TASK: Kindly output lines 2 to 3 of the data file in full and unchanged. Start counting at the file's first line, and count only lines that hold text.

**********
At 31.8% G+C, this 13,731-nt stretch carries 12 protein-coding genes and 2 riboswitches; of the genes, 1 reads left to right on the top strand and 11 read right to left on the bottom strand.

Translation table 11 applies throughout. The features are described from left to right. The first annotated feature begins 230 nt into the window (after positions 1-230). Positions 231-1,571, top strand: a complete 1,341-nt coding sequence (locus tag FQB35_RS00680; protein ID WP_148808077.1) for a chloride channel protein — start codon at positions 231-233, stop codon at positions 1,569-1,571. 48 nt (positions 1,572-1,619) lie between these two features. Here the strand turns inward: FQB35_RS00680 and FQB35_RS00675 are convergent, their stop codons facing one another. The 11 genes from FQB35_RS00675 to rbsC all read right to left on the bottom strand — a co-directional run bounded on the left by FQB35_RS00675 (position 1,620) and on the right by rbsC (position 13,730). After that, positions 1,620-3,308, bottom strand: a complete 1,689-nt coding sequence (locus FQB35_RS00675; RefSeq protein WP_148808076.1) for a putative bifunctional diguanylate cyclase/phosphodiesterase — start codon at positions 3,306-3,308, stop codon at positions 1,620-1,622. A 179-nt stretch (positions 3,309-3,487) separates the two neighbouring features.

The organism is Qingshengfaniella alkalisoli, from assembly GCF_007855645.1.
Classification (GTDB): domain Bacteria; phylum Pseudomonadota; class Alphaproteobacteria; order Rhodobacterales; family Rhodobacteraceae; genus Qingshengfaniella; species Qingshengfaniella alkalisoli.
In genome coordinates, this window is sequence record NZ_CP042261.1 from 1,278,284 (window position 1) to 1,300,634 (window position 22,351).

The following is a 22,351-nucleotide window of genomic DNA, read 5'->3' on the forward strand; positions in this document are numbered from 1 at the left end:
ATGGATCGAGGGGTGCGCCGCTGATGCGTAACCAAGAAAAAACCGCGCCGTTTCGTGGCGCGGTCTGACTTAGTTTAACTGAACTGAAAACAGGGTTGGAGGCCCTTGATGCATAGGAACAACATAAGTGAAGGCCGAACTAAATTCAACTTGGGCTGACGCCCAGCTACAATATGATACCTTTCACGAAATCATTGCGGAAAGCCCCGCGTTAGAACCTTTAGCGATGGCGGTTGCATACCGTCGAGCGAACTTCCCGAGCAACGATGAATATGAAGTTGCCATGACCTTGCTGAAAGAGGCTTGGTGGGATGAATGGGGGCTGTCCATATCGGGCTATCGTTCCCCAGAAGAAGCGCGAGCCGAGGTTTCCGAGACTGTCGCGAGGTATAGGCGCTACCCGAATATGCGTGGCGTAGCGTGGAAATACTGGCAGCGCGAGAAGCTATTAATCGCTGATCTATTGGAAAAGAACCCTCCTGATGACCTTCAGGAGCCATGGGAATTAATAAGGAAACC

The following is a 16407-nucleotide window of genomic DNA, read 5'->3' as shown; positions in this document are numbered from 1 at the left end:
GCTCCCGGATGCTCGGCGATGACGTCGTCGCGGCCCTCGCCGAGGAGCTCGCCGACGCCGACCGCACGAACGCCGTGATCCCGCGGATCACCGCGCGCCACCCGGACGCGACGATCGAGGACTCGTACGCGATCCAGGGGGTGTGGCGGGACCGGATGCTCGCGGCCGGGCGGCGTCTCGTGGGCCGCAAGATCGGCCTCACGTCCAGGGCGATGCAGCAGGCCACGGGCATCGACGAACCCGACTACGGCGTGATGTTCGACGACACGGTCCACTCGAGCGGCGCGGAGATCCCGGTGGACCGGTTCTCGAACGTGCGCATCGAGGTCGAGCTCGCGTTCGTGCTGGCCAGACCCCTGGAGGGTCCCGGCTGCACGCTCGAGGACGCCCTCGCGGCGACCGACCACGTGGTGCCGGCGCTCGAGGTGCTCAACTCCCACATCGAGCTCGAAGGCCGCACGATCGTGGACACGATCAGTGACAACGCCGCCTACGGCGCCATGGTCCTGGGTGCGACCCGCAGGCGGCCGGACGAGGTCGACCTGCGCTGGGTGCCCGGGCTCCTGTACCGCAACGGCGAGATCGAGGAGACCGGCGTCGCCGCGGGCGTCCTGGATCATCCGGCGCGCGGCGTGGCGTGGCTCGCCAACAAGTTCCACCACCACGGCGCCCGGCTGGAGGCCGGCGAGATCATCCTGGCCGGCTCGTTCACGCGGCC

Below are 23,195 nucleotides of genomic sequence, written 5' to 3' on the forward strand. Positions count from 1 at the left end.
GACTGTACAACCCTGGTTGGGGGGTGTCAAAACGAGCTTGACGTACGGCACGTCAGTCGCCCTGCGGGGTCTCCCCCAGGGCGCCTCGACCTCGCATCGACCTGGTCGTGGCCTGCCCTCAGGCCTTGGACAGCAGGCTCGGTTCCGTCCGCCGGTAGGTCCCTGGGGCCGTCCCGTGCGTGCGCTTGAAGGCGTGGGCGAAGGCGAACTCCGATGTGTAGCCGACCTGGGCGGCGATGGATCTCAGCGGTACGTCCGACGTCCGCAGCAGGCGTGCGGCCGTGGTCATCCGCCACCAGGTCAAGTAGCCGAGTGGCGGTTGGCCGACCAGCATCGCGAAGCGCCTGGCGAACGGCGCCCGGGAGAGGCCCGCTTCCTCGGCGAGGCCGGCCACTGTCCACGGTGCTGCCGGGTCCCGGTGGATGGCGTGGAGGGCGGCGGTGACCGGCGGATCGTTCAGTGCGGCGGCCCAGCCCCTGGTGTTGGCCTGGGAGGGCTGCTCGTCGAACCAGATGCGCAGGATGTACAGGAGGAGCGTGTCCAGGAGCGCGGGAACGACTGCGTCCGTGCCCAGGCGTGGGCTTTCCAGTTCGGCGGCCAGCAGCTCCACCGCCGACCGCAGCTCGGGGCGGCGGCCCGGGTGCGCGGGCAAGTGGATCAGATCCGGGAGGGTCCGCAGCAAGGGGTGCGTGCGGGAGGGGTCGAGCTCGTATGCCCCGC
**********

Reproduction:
Translation table 11 applies throughout. The features are described from left to right. The first annotated feature begins 230 nt into the window (after positions 1-230). Positions 231-1,571, top strand: a complete 1,341-nt coding sequence (locus tag FQB35_RS00680; protein ID WP_148808077.1) for a chloride channel protein — start codon at positions 231-233, stop codon at positions 1,569-1,571. 48 nt (positions 1,572-1,619) lie between these two features. Here the strand turns inward: FQB35_RS00680 and FQB35_RS00675 are convergent, their stop codons facing one another. The 11 genes from FQB35_RS00675 to rbsC all read right to left on the bottom strand — a co-directional run bounded on the left by FQB35_RS00675 (position 1,620) and on the right by rbsC (position 13,730). After that, positions 1,620-3,308, bottom strand: a complete 1,689-nt coding sequence (locus FQB35_RS00675; RefSeq protein WP_148808076.1) for a putative bifunctional diguanylate cyclase/phosphodiesterase — start codon at positions 3,306-3,308, stop codon at positions 1,620-1,622. A 179-nt stretch (positions 3,309-3,487) separates the two neighbouring features.

The organism is Qingshengfaniella alkalisoli, from assembly GCF_007855645.1.